An eleventh-hour deal has been reached to save Cyprus from financial meltdown. International lenders approved a $13 billion bailout package to keep the island nation in the eurozone.
"It's not a defeat and it's not a victory, and I would say it's the first plan of many, because the way … this was handled, the damage to the economy has been so grave, we will definitely miss all our targets, that were demanded by the troika .... We are almost inevitably going for a bailout number two, and that is what is really scaring Cypriots what will it be asked for us to do next time, and that is really undermining the whole principle of the bailing. As someone has said: the operation was a success but the patient died."
- Alexander Apostolides, an economic historian
Smaller depositors have been spared this time, but there has still been a high price to pay to keep the banking system from collapsing.
The European Union and the International Monetary Fund had required that Cyprus raise $7.5bn in return for $13bn in international loans. To achieve that they demanded a radical downsizing of its banking sector.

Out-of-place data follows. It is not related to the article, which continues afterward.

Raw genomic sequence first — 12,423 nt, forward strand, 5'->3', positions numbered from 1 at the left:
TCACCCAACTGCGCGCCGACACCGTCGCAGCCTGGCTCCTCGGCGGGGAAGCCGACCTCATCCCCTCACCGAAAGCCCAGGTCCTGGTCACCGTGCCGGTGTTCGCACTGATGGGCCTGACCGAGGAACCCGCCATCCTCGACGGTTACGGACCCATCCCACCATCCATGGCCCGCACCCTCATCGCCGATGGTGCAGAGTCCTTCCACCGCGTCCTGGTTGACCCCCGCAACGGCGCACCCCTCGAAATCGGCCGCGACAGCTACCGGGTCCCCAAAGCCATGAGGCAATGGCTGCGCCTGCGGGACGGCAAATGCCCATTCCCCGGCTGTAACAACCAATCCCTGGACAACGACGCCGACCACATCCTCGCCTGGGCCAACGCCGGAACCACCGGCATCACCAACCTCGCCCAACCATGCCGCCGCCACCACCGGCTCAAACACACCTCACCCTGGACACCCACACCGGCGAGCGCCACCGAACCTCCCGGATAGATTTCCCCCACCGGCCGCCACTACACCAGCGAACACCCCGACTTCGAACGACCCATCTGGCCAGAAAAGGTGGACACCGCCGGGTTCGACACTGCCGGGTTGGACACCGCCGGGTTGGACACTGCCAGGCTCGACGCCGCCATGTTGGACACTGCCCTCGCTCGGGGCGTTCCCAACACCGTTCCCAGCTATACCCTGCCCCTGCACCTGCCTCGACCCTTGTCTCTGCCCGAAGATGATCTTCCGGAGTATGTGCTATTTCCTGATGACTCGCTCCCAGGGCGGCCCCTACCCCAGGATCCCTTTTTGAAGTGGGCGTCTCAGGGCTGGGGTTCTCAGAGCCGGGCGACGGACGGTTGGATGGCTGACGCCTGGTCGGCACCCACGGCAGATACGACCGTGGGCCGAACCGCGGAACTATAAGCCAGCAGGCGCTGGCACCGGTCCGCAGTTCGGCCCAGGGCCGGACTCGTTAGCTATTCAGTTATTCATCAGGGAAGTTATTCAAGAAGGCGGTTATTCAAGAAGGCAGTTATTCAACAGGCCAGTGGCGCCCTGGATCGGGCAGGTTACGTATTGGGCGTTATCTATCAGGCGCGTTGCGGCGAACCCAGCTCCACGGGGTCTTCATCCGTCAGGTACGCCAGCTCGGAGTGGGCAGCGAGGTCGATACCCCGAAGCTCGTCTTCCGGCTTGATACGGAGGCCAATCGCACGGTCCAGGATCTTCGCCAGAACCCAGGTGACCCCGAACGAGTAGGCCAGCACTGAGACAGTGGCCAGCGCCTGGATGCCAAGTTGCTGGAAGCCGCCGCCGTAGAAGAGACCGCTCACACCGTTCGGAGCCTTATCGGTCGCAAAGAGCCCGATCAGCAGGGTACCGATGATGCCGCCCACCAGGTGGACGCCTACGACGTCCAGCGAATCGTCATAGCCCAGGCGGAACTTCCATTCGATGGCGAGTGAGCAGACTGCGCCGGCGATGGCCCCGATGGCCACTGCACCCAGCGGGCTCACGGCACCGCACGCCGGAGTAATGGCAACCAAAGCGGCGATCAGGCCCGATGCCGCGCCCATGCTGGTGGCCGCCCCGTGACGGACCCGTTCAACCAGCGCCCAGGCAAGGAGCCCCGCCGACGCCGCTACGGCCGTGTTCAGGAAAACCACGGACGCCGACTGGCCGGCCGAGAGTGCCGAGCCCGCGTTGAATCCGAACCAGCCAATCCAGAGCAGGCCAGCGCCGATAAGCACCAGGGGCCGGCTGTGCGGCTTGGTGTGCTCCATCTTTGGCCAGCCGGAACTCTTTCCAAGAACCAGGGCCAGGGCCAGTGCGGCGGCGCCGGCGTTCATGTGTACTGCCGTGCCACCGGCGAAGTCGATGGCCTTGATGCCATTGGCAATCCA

Under the terms of the deal, Cyprus' second largest lender, Laiki or Popular Bank, is to be wound up, and investors with deposits of more than $130,000 risk losing up to 40 percent of their savings.
The European Central Bank had threatened to cut off crucial emergency assistance to the banks by Tuesday if no agreement was reached.
So is this a painful reality, or too high a price to pay for Cyprus? And will the measures end the island state's financial problems?
To discuss this, Inside Story, with presenter Jane Dutton, is joined by guests: Alexander Apostolides, an economic historian at the European University Cyprus; Marcel Fratzscher, the president and CEO of the German Institute for Economic Research; and Dmitry Babich, a Russian journalist and political analyst.
"I think the plan is the right one. I think it was was necessary ... the plan should have been implemented week ago ... The time delay has caused great damage. So I fear that the uncertainty for investors abroad and in Cyprus has now increased tremendously with a big cost for Cyrpus. We don't know whether there will be a bank run, depositors will withdraw their money. So I'm quite concerned about the short-run, but the step that has been taken is the right one."
- Marcel Fratzscher, the president of the German Institute for Economic Research